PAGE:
Editor : Community pharmacy in the USA is filling big gaps in the primary care system there . State by state prescribing authorities for pharmacists , expanding vaccination programs in pharmacies , increasing pharmacy-based clinics, collaborative arrangements and new services recognised by insurance payers and the FDA’s November 2007 hearings into a new ‘Behind the Counter’ class of pharmacist-only class of non-prescription drugs , altogether signal a US-style transformation of community pharmacy in the 21st century. Con Berbatis presented research in the annual meeting of the US Nonprescription Medicines Academy (NMA) in Cincinnati and to the USC LA school of pharmacy which shed light of the impact of these events on the possible future of pharmacy in health care.

A Government Shift? A Paradigm Shift May Provide a Better Future for Pharmacy

As I write this, we are between Governments in the same way that some of us have been, at various times, between jobs. There used to be a Government, and there will be another soon but, enmeshed as we are in today’s challenges, our thoughts tend to drift to what might be.  If the letter Kevin Rudd sent to pharmacists prior to the election is any indication, his focus is on re-arranging the deckchairs without rocking the boat. I hope his strategy of ‘shadowing’ the Howard Government does not limit his Government’s capability to see the broader landscape that confronts community pharmacy in this country.

What Should be the Top Items on the New Health Ministers E-Health To-Do List?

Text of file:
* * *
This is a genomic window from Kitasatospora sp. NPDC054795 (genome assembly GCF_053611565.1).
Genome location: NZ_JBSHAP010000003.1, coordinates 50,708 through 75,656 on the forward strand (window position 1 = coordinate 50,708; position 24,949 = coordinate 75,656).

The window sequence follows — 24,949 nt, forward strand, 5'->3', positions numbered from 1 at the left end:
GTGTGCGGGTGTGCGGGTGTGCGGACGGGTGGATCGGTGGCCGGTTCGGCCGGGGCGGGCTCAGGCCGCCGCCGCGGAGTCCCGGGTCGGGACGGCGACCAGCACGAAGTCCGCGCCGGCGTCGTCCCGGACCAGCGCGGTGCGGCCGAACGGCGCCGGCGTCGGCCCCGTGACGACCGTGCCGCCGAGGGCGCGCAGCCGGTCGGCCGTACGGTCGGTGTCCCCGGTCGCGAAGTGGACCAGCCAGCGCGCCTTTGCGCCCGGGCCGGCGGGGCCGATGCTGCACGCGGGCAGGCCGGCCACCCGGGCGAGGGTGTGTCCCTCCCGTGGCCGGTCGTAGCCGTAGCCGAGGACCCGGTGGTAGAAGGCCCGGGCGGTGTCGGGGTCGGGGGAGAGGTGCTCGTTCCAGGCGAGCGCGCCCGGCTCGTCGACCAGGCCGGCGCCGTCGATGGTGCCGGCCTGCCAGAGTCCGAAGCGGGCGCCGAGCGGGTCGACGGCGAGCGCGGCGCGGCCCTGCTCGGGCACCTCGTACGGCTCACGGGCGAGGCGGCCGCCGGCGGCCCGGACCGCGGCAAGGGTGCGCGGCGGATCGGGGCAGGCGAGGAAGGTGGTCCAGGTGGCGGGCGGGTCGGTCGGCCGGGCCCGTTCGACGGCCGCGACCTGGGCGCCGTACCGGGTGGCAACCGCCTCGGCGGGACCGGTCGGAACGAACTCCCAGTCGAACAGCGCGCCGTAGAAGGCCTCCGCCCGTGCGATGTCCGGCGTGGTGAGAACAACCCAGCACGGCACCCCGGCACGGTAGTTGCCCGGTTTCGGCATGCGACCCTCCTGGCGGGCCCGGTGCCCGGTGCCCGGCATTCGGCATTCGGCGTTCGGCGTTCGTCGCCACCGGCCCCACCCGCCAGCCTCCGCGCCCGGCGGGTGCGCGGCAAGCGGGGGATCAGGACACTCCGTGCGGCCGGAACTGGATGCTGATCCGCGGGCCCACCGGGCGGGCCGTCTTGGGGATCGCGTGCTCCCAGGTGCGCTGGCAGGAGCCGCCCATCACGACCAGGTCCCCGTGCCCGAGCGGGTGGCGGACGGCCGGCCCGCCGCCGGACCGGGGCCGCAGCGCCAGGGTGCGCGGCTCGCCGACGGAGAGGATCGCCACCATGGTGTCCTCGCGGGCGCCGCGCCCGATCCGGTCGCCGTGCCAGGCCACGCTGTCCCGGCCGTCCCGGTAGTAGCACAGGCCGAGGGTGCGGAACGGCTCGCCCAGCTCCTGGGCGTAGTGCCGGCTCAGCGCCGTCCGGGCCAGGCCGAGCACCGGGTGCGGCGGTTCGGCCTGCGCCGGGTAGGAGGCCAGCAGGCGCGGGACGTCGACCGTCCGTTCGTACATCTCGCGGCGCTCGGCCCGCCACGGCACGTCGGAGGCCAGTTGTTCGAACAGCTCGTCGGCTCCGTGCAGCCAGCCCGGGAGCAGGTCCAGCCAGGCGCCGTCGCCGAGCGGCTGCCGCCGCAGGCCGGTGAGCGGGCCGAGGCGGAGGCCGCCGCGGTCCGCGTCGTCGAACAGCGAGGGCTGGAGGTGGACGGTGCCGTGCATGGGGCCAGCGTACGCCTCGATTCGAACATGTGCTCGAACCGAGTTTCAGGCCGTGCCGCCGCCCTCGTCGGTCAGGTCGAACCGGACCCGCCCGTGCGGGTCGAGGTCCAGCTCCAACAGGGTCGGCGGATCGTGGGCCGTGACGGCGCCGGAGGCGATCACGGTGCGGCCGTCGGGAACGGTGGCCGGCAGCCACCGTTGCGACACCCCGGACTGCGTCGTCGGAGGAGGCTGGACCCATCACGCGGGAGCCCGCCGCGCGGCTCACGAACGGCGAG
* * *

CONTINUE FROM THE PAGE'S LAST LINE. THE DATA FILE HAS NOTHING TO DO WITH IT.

Well, it seems we now have Ms Nicola Roxon as the new Federal Health Minister. Also in the health frame is Justine Elliot as Minister for Ageing. Sadly, and worryingly, it seems Health has lost its Parliamentary Secretary. With all that Hospital reform Ms Roxon will be a busy lady! Correction - 2:15pm 30/11/2007. Somehow I missed that in fact we do have a new Parliamentary Secretary for Health and Ageing - Senator Jan McLucas from Queenland! The Australian and the SMH some how seemed to have missed the fact yesterday - . What are the big things that should be on Ms Roxon’s E-Health to-do list.

Work Together or Fail Together

Editor's Note: I have been a subscriber to Harvey Mackay's e-newsletter for some time. His writing is direct and simple , with a "homespun" philosophical style. But there is nothing simple about his underlying message- it is very much "to the point". While reading this month's message from Harvey, it struck me that the principles espoused could very easily apply to Australian pharmacy. The story that Harvey relates is how a group of people learned a simple skill - how to feed each other and thrive, or contrasted to the alternative - think only of one's self, be greedy and slowly die. That also seems to be the story of our national election just completed, and subsequently the complete wipeout of the Coalition Partners. There are many differences between pharmacists in Australia, and we have a healthy method of self analysis. This is why i2P was born. But isn't it time we began to think about "Team Pharmacy" and welcome the diversity by sharing information to help each other along the way? This way we can meet head on the challenges posed by big retailers and predators from other health professions, and any other miscellaneous threats. We will be probably exploring this issue as we move into 2008.

Imperfect Information, Imperfect Decisions